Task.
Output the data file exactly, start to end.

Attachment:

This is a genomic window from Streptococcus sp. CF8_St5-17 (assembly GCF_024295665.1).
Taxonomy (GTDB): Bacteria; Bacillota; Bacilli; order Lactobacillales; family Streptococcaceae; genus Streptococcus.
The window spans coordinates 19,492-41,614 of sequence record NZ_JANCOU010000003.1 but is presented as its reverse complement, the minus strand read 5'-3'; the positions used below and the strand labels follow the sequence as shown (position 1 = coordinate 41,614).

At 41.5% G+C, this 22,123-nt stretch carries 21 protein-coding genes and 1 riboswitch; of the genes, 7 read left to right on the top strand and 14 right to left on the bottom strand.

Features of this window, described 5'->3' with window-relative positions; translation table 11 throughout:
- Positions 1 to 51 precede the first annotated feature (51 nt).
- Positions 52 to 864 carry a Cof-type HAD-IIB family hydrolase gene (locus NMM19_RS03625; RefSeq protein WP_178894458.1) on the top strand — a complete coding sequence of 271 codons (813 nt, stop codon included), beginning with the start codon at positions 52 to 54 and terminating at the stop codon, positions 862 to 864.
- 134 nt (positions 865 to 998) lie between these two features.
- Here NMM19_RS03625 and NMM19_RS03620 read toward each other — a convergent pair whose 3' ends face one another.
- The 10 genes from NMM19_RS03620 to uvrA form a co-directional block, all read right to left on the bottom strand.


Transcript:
This is a genomic window from Streptococcus sp. CF8_St5-17 (assembly GCF_024295665.1).
Taxonomy (GTDB): Bacteria; Bacillota; Bacilli; order Lactobacillales; family Streptococcaceae; genus Streptococcus.
The window spans coordinates 19,492-41,614 of sequence record NZ_JANCOU010000003.1 but is presented as its reverse complement, the minus strand read 5'-3'; the positions used below and the strand labels follow the sequence as shown (position 1 = coordinate 41,614).

At 41.5% G+C, this 22,123-nt stretch carries 21 protein-coding genes and 1 riboswitch; of the genes, 7 read left to right on the top strand and 14 right to left on the bottom strand.

Features of this window, described 5'->3' with window-relative positions; translation table 11 throughout:
- Positions 1 to 51 precede the first annotated feature (51 nt).
- Positions 52 to 864 carry a Cof-type HAD-IIB family hydrolase gene (locus NMM19_RS03625; RefSeq protein WP_178894458.1) on the top strand — a complete coding sequence of 271 codons (813 nt, stop codon included), beginning with the start codon at positions 52 to 54 and terminating at the stop codon, positions 862 to 864.
- 134 nt (positions 865 to 998) lie between these two features.
- Here NMM19_RS03625 and NMM19_RS03620 read toward each other — a convergent pair whose 3' ends face one another.
- The 10 genes from NMM19_RS03620 to uvrA form a co-directional block, all read right to left on the bottom strand.